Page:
“It was my attempt at gospel blues,” Dave Alvin says of his signature song, “Long White Cadillac.” “I was trying to write something for a recording session that never happened with Lightnin’ Hopkins and the Swan Silvertones. But then I started to write about the last night of Hank Williams’ life. I mixed up a lot of American music in my brain.”
Alvin recorded the tune twice: as a rockabilly rave-up with his former band, the Blasters, on their 1983 album, Non Fiction, and again four years later as a slower blues number on his solo debut, Romeo’s Escape.
“Some songs arrive all at once,” Alvin explains. “I’ll be playing the guitar, I start singing and it’s like, ‘Hi, I’m a song. Nice to meet you!’ Other songs you have to work at and finesse. ‘Long White Cadillac’ was a finesser, because I was grappling with big topics.”
For Alvin, the theme of losing oneself was central as he sat around one night in 1982, plunking around on his brother Phil’s Epiphone archtop acoustic. “It was a funny time for me,” he recalls. “I had gone from being a fry cook to making a living as a musician, but I thought I was losing myself. I thought, What was it like for Hank Wiliams? How could he go from being Hank Williams to dying in the back of a car?”
Alvin kept playing, working up a gospel blues feel. “Once I got the line ‘Night wolves moan,’ I was like, All right, I know where this is going,” he says. “But I didn’t want to make the song obvious, like, ‘I’m Hank Williams, and I’m dying in the back of a car.’ I tried to write around saying that.”
Once he showed the song to the Blasters, his idea of gospel blues went out the window. “We didn’t do slow songs. Our audience wouldn’t have it,” he explains. “The more we played it in rehearsal, the faster it got. And because of that, guitar parts changed.” Alvin credits the band’s drummer, Bill Bateman, for coming up with the tune’s twangy opening riff. “One day, Bill said, ‘I’ve got it!’ He played this fast chugging lick, and that was it.”
The Blasters’ version of “Long White Cadillac” sounds like a breezy, one-take wonder, but in fact the band members – producing themselves at L.A.’s Ocean Way Recording – labored over the sessions. “Typical stuff. Somebody screwed up a part,” Alvin says. “We would hear the song played back through these big speakers, and it was like, ‘What are we doing? You – don’t play that. This part’s too busy.’ It took about 20 takes to get it right.”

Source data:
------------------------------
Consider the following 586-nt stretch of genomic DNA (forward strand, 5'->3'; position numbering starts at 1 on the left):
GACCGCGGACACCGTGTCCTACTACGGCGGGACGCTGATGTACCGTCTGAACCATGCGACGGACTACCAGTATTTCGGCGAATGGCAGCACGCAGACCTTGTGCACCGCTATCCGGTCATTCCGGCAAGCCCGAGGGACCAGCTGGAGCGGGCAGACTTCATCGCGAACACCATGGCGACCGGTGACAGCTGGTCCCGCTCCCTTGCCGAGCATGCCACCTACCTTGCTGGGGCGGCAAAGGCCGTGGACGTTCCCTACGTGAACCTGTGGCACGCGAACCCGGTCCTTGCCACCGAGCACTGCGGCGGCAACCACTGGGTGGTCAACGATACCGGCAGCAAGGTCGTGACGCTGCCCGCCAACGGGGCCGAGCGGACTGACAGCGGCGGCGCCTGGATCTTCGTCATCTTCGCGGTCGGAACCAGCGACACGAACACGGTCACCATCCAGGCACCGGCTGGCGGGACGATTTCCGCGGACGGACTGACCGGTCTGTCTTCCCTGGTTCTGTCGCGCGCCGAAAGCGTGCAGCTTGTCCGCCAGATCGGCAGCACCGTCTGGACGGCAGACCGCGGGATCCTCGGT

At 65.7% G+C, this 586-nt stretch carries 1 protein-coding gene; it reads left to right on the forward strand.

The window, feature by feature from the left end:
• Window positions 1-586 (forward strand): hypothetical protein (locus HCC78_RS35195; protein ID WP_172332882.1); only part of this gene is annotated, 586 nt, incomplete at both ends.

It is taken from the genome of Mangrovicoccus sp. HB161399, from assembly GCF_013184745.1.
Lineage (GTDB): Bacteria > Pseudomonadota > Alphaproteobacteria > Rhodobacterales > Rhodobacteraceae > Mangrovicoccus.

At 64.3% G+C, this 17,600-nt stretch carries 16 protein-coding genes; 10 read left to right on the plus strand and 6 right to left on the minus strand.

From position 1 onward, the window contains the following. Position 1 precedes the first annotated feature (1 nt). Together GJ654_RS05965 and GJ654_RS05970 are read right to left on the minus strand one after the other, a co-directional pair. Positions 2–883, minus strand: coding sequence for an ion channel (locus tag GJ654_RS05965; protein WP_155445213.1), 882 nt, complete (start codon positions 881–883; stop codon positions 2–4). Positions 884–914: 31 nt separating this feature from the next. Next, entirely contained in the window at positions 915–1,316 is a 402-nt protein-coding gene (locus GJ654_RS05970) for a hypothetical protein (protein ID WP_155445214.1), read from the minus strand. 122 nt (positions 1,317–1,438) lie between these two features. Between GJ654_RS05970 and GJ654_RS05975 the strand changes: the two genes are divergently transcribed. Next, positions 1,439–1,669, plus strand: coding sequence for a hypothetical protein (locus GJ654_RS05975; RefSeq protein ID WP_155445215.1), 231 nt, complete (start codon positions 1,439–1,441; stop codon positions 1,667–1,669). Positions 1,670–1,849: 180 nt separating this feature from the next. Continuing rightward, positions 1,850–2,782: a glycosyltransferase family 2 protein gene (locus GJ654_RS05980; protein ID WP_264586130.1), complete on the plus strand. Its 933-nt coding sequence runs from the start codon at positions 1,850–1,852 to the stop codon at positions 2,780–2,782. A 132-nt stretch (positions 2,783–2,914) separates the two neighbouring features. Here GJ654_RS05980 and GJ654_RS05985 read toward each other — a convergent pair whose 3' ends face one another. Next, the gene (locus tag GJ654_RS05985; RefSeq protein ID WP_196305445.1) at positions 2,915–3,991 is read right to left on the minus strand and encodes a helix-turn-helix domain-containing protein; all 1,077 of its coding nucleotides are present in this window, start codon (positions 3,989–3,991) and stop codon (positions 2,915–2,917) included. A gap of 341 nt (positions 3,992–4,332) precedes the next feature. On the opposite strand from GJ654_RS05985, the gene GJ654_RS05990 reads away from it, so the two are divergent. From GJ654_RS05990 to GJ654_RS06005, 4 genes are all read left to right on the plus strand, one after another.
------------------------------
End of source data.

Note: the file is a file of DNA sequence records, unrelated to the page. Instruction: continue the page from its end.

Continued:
The guitarist’s spunky, surf-flavored lead, however, was right on the money every time. “I worked the solo out live, so I ripped right through it,” Alvin says. “I used a Fender Mustang through a Randall amp. No pedals – just the amp and studio reverb.”
When recording the song for his solo album, Alvin corrected his two beefs with the Blasters’ version. “The band never figured out how to end the song, so we just came to this abrupt halt,” he says. “For my record, we faded it – and it’s slower, which allows you to understand what the song is about.”
The Yacht That Wasn’t
After leaving the Blasters in 1986, Alvin was in rough shape financially. Romeo’s Escape failed to sell, and Columbia Records dropped him. So he was elated when his old friend from the early ’80s, Dwight Yoakam, by now a big country star, gave him a call. “He said, ‘Hey man, we’re at Capitol Studios and we cut your song. Come on down!’” Alvin recalls.
Alvin entered the studio expecting to hear a modern country-radio version of “Long White Cadillac.” “I thought, I’m gonna buy a yacht!” he says. But when he heard Yoakam’s recording, his hopes dimmed. “It was long, hard-rocking, neo-psychedelic... I was like, ‘Man, can’t you put some pedal steel and fiddles on it?’ Dwight being Dwight said, ‘Fuck country radio!’ I was like, ‘No, no, no, not with my song. Make them like my song.’”
Even so, Yoakam’s recording hit number 35 on Billboard’s Country chart. “It did really well, and it got me out of debt,” Alvin says. “I’m thankful for that.”
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Joe is a freelance journalist who has, over the past few decades, interviewed hundreds of guitarists for Guitar World, Guitar Player, MusicRadar and Classic Rock. He is also a former editor of Guitar World, contributing writer for Guitar Aficionado and VP of A&R for Island Records. He’s an enthusiastic guitarist, but he’s nowhere near the likes of the people he interviews. Surprisingly, his skills are more suited to the drums. If you need a drummer for your Beatles tribute band, look him up.
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